They had to defer to the manufacturer. Was not their fault for the delay.
By Bob D
from Medford Oregon
First thing to notice is that there is a seriously lacking of detail in the installation instruction and a lack of material online to supplement. Packaging for hardware came with holes and tears so thankfully there was a total number of hardware list that allowed matching of all the necessary pieces.
The vocabulary and order of the instructions are poorly written. When the bumper was initially taken off, the bumper was taken off the backing plates as per the description of the instructions, but the backing plates were meant to be included with the bumper. Later the plates are meant to be installed back to the bumper, and then later back on the vehicle, but there is a lacking of space to install hardware for the beam assembly to the frame and backing plate, so plate was installed first.
After the bumper came off, the installation of the beam, center and side brackets sort of became intuitive as to how they attached. The order of installation is a little questionable. The instructions say not to tighten anything so that it can be adjusted, but with the bumper back on first, it makes it difficult to get any of the other brackets on. In my case, I placed the center brackets on first so that they could help hold the bumper in place while reattaching it. They also allowed a lever for adjusting later on while installing the side brackets.
After all the brackets were installed, the holes for installing the winch carrier didn't align completely which led to the thread of several bolts becoming slightly damaged.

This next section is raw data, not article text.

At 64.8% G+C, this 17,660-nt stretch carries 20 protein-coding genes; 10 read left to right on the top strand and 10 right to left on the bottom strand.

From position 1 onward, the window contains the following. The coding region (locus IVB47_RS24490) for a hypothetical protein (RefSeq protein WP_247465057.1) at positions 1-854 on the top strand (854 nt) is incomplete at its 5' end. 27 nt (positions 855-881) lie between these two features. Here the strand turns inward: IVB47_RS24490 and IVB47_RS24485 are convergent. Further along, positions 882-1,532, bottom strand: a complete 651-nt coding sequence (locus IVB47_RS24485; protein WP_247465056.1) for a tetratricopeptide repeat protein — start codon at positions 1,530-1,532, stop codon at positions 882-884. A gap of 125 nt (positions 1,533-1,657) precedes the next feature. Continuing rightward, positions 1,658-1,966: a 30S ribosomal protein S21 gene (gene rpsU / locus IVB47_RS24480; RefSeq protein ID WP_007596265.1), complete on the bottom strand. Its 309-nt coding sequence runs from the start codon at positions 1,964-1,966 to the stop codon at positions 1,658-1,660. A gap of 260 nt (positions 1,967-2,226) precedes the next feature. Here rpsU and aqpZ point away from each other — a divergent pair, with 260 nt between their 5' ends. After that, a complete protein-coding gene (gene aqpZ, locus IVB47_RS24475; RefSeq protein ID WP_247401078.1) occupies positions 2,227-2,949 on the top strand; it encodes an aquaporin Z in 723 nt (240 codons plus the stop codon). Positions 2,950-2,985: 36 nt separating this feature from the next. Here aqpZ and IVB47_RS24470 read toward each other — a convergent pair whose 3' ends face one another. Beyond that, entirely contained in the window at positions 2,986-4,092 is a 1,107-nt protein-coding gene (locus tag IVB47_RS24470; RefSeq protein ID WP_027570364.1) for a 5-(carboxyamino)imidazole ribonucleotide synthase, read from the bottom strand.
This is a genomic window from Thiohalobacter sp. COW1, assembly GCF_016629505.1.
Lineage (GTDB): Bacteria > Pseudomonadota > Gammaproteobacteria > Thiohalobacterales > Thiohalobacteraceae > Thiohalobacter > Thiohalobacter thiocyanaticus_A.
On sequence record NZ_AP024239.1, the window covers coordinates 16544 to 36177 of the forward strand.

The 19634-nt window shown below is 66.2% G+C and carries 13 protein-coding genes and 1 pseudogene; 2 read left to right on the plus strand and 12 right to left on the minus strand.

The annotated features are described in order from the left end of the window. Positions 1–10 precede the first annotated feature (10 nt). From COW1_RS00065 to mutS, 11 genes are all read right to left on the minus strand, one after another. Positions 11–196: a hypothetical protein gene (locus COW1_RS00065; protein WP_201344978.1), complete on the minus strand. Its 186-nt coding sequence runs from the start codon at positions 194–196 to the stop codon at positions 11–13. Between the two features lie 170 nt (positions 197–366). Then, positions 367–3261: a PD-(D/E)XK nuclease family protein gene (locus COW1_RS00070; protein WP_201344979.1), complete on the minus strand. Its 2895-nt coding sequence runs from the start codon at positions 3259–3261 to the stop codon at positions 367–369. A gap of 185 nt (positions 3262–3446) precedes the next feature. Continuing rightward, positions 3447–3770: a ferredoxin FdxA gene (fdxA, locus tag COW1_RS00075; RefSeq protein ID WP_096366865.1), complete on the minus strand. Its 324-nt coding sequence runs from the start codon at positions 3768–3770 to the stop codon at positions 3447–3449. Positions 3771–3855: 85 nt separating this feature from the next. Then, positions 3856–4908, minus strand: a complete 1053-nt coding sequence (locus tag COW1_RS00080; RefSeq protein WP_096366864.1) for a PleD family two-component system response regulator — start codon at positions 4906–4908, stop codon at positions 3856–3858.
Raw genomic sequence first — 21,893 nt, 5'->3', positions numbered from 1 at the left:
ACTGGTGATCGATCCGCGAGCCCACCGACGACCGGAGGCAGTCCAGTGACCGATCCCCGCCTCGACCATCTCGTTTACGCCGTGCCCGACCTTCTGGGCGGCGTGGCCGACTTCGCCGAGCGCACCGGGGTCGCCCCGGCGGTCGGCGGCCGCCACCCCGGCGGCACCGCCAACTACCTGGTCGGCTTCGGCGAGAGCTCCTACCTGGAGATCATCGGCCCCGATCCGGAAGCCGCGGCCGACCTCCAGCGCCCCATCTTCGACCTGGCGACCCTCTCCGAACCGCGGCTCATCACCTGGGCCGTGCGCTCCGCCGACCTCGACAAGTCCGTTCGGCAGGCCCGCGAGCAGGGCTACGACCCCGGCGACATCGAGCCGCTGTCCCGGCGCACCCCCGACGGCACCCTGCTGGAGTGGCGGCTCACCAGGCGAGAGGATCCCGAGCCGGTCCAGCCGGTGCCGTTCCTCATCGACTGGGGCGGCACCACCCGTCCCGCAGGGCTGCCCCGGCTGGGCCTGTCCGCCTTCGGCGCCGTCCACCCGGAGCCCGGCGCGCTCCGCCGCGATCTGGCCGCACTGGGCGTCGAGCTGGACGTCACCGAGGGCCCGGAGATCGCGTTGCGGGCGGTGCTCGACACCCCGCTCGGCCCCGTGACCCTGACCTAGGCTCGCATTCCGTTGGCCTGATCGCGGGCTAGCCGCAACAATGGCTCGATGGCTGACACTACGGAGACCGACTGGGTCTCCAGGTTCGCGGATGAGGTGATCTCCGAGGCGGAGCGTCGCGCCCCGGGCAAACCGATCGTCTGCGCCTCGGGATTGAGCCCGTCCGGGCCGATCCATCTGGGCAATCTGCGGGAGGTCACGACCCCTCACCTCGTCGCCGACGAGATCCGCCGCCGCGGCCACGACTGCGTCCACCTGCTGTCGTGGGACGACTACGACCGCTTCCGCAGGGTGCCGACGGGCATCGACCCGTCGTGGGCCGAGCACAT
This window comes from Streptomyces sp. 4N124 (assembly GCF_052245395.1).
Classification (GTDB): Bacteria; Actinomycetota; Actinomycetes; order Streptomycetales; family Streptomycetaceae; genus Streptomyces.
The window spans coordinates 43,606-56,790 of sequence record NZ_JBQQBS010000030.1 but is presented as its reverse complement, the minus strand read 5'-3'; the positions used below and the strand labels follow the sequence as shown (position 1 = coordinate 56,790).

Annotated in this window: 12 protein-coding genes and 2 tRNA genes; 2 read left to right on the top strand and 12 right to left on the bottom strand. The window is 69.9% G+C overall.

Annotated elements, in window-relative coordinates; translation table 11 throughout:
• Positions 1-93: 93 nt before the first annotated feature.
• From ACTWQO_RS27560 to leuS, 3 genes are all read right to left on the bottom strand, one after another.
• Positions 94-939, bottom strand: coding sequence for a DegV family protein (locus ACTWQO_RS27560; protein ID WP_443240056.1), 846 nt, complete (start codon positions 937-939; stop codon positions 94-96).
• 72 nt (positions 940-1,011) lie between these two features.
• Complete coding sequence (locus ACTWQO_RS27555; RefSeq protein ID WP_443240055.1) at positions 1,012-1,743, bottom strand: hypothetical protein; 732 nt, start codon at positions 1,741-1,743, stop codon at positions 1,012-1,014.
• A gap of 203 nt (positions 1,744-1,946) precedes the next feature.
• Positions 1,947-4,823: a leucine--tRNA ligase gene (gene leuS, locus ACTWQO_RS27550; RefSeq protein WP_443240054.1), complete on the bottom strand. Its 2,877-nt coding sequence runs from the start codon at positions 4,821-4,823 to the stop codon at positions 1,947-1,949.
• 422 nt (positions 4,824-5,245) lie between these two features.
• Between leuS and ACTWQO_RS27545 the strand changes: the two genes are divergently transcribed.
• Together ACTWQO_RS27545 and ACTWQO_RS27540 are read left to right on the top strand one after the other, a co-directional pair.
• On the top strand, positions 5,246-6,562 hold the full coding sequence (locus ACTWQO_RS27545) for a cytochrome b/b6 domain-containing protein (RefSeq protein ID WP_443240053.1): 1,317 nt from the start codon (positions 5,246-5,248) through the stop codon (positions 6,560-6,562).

After the grill and headlight guards were put in place, the grill on the truck hits the bars when opening and closing. There is an ability to adjust the carrier away from the bumper, but this is not written in the instructions and was observed after the installation was near completion.
The receiver adapter that was purchased with the full GEN II Trans4mer system, doesn't at this time fit with the center brackets. Though it might be possible to loosen up the bolts holding the center brackets to the beam to get some play and install.
I think that if I was to do it again, I would install, in this order, the beam assembly, the side brackets, the backing plates, the bumper and then the center brackets. Hindsight as they say. All things considered, it turned out nice and I'm excited t get a winch and lights installed onto it. In the meant time, there is a 10 inch block of steel between me and any potential person in front of me that is attached to the frame and it seems to be hearty.
In 1948, Arthur Warn founded Warn Industries to construct locking hubs for surplus World War II Jeeps. Ten years later, the Warn winch was manufactured to fill the need for a reliable recovery tool to aid off-roaders stuck in challenging situations. Since then, Warn has grown to offer a wide range of gear with the hallmarks of durability and affordability. 1988 spawned the aftermarket industry's first ATV winch and today their PowerSports line of winches ranks among the most esteemed in the industry and jeepers call on Warn for electric, hydraulic and severe duty components that get the job done. Shop Warn Now